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Int J Technol Assess Health Care. 2020 Jan 24:1-7. doi: 10.1017/S0266462319003507. [Epub ahead of print]

A Narrative Review of Methods for Applying User Experience in the Design and Assessment of Mental Health Smartphone Interventions.

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St Vincent's Hospital, 390 Victoria Street, Sydney, Australia.
Faculty of Medicine, University of New South Wales, Sydney, NSW, Australia.
Black Dog Institute, UNSW Sydney, Sydney, Australia.
Department of Mental Health and Substance Use, World Health Organization, Geneva, Switzerland.
Beth Israel Deaconess Medical Center, Harvard Medical School, Boston, USA.



User experience (UX) plays a key role in uptake and usage of mental health smartphone interventions, yet remains underinvestigated. This review aimed to characterize and compare UX evaluation approaches that have been applied in this specific context, and to identify implications for research and practice.


A narrative review was conducted of UX-themed studies published in PubMed, PsycINFO, and Scopus up to February 2019. Eligible studies reported on data reflecting users' interactions with a smartphone intervention for any mental health condition. Studies were categorized into "situated" versus "construct-based" methods according to whether or not an established UX construct was used to acquire and analyze data.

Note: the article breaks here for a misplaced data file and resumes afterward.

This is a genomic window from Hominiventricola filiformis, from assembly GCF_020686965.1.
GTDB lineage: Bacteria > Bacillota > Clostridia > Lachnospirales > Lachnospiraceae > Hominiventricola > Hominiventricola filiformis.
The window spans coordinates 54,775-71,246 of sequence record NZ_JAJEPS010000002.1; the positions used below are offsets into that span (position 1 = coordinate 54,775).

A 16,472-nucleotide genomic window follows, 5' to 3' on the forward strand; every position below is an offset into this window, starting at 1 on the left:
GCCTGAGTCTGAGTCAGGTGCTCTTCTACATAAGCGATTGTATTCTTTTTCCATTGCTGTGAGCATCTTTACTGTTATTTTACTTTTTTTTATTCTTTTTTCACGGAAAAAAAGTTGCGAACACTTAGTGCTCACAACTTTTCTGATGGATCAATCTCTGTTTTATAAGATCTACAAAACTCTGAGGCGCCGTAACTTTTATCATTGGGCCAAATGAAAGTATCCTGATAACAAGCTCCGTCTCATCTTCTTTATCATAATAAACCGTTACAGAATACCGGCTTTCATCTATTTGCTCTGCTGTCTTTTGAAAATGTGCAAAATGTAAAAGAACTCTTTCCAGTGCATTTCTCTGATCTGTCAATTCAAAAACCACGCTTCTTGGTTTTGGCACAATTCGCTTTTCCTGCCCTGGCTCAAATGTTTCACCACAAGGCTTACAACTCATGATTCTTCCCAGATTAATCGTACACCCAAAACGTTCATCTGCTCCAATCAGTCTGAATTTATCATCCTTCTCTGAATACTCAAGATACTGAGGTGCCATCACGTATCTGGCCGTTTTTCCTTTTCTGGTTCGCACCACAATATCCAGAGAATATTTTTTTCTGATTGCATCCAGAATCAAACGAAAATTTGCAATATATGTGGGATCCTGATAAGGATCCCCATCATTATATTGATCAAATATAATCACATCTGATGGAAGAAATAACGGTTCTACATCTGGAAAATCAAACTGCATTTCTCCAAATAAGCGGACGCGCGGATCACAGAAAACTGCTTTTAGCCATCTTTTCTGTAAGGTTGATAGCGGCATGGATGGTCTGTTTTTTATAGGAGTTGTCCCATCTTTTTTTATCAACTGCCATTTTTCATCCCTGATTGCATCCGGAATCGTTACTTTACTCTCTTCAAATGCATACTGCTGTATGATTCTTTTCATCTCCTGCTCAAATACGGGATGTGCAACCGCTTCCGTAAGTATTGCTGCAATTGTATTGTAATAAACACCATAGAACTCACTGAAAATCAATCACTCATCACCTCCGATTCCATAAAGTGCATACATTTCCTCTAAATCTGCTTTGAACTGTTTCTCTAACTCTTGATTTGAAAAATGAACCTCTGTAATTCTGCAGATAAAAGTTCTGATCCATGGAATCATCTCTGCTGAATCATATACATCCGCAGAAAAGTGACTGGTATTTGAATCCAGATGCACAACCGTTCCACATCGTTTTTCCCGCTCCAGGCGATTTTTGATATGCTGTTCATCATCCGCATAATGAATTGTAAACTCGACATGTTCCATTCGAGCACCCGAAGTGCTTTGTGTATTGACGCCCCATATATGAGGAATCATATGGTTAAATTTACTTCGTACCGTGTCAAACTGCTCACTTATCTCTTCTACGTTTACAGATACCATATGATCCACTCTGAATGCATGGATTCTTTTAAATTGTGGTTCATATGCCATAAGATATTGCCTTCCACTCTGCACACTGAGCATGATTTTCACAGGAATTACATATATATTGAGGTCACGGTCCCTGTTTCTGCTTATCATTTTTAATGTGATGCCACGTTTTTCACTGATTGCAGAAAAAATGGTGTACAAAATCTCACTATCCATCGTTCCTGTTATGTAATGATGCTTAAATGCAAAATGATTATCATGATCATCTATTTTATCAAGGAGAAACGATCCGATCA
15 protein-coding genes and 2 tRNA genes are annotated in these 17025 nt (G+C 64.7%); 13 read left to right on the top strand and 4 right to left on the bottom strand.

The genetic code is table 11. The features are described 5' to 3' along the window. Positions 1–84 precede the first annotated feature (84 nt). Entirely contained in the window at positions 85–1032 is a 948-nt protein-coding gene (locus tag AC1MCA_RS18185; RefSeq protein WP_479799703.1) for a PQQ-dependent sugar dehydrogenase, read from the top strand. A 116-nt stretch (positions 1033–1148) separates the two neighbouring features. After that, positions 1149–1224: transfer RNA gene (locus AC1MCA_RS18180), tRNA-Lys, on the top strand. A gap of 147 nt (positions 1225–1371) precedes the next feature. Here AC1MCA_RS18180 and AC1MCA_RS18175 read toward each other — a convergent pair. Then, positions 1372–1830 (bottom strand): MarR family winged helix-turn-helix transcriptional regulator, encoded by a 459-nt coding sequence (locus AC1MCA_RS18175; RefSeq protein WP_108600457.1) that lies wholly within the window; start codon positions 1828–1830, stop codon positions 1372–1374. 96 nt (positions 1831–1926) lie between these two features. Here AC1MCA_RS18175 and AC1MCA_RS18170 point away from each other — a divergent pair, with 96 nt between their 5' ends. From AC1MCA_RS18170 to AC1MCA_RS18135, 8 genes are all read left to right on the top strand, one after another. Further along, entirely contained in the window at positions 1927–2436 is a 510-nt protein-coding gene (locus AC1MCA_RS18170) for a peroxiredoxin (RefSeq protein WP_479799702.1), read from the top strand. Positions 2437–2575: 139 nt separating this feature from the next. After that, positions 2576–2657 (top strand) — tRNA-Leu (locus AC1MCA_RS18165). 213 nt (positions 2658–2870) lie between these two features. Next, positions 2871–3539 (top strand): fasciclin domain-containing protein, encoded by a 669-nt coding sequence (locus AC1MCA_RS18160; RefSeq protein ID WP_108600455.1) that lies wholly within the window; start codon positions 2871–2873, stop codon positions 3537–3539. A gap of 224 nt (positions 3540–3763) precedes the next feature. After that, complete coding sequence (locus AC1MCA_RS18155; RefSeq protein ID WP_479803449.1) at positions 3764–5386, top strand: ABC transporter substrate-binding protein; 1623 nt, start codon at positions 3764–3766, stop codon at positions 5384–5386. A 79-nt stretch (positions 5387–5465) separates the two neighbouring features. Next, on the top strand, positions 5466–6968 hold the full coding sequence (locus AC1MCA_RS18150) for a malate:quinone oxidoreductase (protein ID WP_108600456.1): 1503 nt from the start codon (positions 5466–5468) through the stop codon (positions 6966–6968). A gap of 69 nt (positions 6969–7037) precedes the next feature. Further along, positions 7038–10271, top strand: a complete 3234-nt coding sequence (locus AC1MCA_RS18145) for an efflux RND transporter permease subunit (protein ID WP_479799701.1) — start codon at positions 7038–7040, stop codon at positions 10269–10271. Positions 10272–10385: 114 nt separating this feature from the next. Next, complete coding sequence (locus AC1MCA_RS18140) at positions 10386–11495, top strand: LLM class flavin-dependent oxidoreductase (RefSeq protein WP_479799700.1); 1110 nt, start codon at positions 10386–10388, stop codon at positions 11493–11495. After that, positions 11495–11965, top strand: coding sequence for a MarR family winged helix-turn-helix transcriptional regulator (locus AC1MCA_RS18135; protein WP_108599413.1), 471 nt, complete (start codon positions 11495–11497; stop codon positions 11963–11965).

Situated approaches used bespoke UX metrics, including quantitative measures of usage and performance, as well as grounded interview data. Construct-based approaches such as assessments of usability and acceptability were based on conceptual frameworks, with methodologically stronger versions featuring construct definitions, validated measurement tools, and an ability to compare data across studies. Constructs and measures were sometimes combined to form bespoke construct-based approaches.


Both situated and construct-based UX data may provide benefits during design and implementation of a mental health smartphone intervention by helping to clarify the needs of users and the impact of new features. Notable however was the omission of UX methods, such as split testing. Future research should consider these unaddressed methods, aim to improve the rigor of UX assessment, integrate their use alongside clinical outcomes, and explore UX assessment of more complex, adaptive interventions.


Apps; Mental health; Mobile health; User experience; eHealth


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